Setting up an Offshore Company
Every entrepreneur has a different goal when starting a business. More than anything, the type of business you start as a U.S. expat can make or break your entrepreneurship venture. While some people want a company, others are happy with a sole proprietorship. Often, a sole proprietorship is the simplest option because it costs less to start and requires less paperwork.
Sole proprietorship vs starting a company
A great example of a sole proprietorship is a part-time consulting business. This means you only report your business information to the IRS through a Schedule C. Business information includes:
- Your gross income
- Expenses linked to the income
- The net profit or loss
If your business is at a net loss, you can apply that net loss against other income. If you have a net income, you then pay regular income tax. You also have to consider whether there may be a self-employment tax applicable to that net income. This will depend on your country of residence and whether that country has a self-employment tax exemption treaty with the U.S.
For legal purposes, people often want a more formal business structure. If this is your goal, then you need to set up a company. This may be a very simple straightforward entity where you and or family members own 100% of the shares. Complete ownership of a company also means you control everything concerning the running of the business. This will involve accounting for all your business income and expenses, reporting that income, and paying taxes accordingly.
How you can avoid filing Form 5471
The IRS requires that certain U.S. citizens and residents who are “officers, directors, or shareholders in certain foreign corporations file Form 5471 and schedules to satisfy the reporting requirements of sections 6038 and 6046, and related regulations.”
You can avoid filing Form 5471 if you do not acquire a shareholding of 10% or greater in a non-US company. If you acquire 10% or more of the shareholding of a non-US company, then you will need to report that on Form 5471 for the first year of the acquisition.
I want to know more about US taxes abroad
Can it help if your spouse is not a U.S. citizen?
Having a spouse who is not a U.S. citizen can be of tax benefit when it comes to company ownership. In many cases, we see clients who set up a non-U.S. company and own 100% of the shares so they can run a business outside the country. But that creates a problem because the company is then considered a controlled foreign corporation.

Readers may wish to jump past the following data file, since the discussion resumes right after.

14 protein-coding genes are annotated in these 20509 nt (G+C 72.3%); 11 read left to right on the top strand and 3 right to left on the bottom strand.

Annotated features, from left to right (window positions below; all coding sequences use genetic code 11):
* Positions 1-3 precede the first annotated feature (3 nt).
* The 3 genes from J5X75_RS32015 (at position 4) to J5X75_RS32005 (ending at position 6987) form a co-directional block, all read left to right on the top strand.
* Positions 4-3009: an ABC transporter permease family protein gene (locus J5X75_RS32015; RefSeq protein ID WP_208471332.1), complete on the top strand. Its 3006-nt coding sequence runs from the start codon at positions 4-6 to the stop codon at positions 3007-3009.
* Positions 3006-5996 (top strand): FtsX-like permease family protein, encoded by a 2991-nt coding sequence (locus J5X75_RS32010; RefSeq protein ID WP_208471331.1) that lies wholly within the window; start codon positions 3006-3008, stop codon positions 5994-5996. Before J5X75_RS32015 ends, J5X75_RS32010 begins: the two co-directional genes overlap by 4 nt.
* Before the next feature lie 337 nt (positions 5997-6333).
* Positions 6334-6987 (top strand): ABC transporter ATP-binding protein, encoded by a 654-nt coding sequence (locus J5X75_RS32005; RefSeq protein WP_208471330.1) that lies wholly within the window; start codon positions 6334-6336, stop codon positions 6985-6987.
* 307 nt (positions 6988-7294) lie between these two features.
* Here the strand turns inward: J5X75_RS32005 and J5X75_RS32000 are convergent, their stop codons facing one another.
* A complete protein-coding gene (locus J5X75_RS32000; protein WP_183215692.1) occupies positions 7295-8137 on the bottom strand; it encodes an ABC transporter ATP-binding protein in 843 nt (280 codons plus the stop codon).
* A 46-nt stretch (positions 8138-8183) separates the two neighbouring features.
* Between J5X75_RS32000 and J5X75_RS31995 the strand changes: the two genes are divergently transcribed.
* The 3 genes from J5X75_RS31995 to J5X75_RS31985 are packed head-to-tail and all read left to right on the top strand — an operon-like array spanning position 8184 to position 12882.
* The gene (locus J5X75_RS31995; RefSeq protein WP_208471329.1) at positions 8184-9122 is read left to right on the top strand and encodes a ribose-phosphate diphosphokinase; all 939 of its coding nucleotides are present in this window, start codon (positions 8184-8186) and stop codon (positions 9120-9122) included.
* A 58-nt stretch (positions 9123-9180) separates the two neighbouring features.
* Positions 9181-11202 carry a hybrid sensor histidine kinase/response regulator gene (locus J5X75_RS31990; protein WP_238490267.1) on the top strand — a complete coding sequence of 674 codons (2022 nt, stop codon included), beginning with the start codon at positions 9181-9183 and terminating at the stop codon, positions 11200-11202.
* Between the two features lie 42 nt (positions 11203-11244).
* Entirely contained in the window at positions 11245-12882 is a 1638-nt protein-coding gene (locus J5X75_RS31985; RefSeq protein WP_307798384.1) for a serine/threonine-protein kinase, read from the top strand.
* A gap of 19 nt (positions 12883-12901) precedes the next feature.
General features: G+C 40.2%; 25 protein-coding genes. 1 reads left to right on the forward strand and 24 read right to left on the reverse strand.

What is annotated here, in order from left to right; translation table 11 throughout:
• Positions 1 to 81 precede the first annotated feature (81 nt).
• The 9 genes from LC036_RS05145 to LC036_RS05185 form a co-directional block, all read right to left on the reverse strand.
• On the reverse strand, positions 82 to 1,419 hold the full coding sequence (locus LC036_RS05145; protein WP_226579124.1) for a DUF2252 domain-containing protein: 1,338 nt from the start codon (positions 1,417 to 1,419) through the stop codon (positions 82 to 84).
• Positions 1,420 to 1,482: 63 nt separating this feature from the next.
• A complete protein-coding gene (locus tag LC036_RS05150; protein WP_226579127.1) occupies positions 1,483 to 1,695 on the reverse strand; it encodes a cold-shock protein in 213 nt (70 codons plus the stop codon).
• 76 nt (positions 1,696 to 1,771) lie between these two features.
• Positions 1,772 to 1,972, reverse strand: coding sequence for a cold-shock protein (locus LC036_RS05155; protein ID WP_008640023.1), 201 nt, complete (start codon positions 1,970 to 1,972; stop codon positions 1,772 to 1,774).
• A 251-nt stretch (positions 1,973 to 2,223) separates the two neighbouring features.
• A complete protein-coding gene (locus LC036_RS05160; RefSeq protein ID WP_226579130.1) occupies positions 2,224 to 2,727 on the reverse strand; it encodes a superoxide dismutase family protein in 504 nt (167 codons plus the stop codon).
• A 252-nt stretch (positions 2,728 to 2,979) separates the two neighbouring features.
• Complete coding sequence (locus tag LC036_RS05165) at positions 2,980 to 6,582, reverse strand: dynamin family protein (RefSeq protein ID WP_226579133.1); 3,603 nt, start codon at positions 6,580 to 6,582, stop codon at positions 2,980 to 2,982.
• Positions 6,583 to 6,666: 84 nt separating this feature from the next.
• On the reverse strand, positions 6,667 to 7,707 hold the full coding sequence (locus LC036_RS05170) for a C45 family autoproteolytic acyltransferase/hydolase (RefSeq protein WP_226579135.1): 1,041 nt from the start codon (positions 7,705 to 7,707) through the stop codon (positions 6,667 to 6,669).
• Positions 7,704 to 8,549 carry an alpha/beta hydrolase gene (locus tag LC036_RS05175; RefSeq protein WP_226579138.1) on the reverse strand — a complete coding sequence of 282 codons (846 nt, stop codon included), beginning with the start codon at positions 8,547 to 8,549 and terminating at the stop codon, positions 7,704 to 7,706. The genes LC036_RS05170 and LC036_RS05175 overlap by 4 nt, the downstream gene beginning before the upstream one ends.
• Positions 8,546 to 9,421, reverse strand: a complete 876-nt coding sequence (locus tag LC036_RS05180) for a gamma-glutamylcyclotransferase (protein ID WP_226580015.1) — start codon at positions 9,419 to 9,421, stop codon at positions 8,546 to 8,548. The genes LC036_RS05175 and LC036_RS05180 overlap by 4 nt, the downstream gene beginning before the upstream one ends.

Because a U.S. person controls more than 50% of the company shareholding, the net income of the company is subject to U.S. tax, whether or not that income is distributed to the U.S. person. To avoid this, you and your non-U.S. spouse could each own 50% of the shares. Then, your company will not be considered a controlled foreign corporation.
This will mean that the net income of your company is not subjected to US tax. Rather, the tax is deferred until the income is distributed to the U.S. person. That advantage gives you more control of your company. You can choose the amount and timing of that income distribution and match that with your existing tax requirements to have a more efficient overall tax picture.
Tax filing as a self-employed U.S. expat
Self-employed U.S. expats often show concern when they hear of Form 8858, but they have no reason to worry. Form 8858 is an information return for U.S. citizens with a disregarded business entity or a foreign branch. This form does not mean you will pay any additional taxes. It only gives the IRS more information regarding the business income of a U.S. citizen outside the country.
Think of someone who runs a sole proprietorship outside the U.S. and has a Schedule C. In those cases, we want to file Form 8858 to report that income and the deductions to show the net position. Foreign rental property is also considered running a business outside the U.S. Therefore, it’s appropriate to report it on Form 8858 to give the IRS more information. We file these forms to protect our clients so that they don’t get a penalty from the IRS for non-filing.
We provide tailored tax services for U.S. expats across different regions of the globe. You can book a consultation with us right here for world-class service. Our team of highly experienced expatriate accountants will be happy to help you.